CORVALLIS, Ore. (KMTR) - The Department of Environmental Quality has told the city its water could be too warm for some species of salmon and other fish.
State officials believe the waste water turning into the Willamette could be endangering some river life. The city now needs to try and find a solution for it and if they don't, they could be fined hundreds of dollars a day for it.
"That would cost more than any of the solutions," said city councilor Richard Hervey.
Hervey spoke with NewsSource 16 Thursday about allocating about $700,000 dollars to study alternatives. One of the alternatives include piping treated waste water to a location for irrigation and an artifical wetland. with that, the water would cool as it moves through the pipes underneath the bed of the Willamette River.
"Many fish we have in the rivers of the Northwest, when the rivers get above a certain temperature, their breeding doesn't work," said Hervey. "It's not as if it is an elective decision on the city's part but rather a requirement and we're trying to find the most cost effective way to meet that requirement."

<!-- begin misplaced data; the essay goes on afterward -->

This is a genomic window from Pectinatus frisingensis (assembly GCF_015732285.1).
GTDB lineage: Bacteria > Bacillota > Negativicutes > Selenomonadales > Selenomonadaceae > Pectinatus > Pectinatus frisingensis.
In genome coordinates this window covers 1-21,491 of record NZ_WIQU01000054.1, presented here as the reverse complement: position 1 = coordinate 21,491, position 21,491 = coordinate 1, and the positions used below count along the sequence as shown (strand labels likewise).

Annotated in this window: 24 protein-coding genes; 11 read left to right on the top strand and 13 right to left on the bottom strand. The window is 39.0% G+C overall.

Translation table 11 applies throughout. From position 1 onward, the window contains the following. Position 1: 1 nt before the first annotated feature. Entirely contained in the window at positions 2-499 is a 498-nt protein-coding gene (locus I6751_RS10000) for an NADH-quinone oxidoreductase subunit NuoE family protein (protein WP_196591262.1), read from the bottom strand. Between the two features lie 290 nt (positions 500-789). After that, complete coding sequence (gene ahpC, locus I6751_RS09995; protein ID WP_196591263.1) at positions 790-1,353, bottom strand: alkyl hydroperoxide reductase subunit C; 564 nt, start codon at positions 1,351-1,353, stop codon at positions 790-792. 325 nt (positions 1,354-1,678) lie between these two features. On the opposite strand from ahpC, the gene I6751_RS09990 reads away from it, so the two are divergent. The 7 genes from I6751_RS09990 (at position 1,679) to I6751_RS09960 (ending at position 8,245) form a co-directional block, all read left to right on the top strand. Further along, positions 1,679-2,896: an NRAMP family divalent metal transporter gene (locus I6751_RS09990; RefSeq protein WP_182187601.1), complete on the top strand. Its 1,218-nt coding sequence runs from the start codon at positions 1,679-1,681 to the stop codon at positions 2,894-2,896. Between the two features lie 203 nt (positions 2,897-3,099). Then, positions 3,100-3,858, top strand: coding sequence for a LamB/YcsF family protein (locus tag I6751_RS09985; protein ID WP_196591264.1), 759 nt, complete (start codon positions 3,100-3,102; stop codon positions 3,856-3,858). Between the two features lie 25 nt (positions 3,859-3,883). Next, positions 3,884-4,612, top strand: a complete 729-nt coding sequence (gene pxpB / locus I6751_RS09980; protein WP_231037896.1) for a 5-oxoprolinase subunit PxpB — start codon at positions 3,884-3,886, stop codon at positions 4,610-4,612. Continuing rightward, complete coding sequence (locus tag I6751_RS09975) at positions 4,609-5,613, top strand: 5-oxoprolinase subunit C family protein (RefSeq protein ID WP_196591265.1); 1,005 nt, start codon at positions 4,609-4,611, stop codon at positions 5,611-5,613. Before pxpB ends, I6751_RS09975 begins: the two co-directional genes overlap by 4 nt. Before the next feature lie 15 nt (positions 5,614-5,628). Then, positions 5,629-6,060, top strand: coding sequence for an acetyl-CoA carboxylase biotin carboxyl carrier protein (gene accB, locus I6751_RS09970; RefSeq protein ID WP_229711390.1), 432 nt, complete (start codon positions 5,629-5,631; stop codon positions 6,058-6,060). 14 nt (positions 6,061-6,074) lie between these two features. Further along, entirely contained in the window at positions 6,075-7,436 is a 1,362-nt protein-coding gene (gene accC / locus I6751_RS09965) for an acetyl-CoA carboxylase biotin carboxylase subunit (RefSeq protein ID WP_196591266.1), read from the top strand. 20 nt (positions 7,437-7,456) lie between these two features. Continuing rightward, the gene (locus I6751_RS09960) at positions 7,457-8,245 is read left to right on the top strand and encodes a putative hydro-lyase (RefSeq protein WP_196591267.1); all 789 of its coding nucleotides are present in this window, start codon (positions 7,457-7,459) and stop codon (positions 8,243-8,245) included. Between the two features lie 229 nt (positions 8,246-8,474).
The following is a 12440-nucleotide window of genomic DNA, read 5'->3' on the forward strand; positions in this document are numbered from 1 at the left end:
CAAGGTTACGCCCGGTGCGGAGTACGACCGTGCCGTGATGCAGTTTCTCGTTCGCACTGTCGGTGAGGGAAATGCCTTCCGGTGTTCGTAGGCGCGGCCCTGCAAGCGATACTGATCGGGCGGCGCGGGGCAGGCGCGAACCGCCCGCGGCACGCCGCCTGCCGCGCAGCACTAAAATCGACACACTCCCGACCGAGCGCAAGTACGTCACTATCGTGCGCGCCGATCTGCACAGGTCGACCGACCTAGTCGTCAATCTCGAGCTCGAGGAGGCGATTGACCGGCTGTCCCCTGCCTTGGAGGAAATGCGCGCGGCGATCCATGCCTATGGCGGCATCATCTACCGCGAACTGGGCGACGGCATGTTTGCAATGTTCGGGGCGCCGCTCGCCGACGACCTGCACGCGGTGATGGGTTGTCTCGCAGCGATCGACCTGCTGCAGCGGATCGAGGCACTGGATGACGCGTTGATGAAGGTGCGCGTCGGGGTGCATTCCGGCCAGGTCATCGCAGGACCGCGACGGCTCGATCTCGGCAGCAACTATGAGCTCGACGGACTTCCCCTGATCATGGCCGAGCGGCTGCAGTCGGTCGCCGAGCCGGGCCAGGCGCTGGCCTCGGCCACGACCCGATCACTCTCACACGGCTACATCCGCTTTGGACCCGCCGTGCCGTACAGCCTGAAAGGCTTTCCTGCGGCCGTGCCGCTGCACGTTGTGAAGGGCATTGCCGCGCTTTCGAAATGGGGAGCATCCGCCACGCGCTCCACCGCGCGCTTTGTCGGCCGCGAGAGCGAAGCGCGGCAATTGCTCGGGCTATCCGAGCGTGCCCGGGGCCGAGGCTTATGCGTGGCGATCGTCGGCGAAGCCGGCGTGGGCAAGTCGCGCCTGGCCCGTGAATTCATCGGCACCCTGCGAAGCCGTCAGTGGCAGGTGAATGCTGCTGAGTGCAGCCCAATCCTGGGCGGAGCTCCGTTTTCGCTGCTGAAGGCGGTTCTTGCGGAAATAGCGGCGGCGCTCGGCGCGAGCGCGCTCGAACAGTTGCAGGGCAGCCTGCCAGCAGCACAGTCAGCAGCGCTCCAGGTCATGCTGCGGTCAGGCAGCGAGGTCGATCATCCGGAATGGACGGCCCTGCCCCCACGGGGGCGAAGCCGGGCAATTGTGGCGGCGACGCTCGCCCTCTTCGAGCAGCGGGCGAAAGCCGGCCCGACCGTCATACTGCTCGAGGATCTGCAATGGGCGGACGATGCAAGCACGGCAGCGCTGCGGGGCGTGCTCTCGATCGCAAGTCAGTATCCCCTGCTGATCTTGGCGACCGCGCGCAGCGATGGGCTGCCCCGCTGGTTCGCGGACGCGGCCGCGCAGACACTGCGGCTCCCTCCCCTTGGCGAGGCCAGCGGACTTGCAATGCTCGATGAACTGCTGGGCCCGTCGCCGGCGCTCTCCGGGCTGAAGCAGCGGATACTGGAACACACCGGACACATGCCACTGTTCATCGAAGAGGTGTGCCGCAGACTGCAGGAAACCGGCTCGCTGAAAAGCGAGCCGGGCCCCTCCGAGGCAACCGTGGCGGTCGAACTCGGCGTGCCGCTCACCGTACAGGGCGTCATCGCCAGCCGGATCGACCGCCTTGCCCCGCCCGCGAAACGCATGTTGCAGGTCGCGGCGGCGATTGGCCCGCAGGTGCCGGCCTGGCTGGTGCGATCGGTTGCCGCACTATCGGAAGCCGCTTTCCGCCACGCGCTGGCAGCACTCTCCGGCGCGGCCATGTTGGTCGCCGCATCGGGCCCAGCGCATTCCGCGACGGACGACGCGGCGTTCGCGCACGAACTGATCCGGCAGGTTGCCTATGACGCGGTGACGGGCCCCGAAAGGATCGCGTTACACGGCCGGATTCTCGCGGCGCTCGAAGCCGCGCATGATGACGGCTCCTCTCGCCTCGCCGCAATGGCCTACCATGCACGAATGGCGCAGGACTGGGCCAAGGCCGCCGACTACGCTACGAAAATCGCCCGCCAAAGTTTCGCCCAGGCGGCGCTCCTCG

In the aforementioned alternative, it would cost about $14 million dollars.
Hervey said city council has in fact narrowed down some choices, but would like community input as they move forward.
"Will it work," he asked. "Take a look at the issues that may be associated, will there be settlement problems, will it fit the qualities we want?"
Hervey said finding answers to those questions is what the $700,000 dollars will be used for. They would like to make a plan of action that fits everyone's wants and needs, yet all in all, money will be taken from taxpayers.
"This treatment system would be part of the water works budget so that would come out of fees charged to citizens on their water bills," Hervey explained.
City council plans to meet again next week.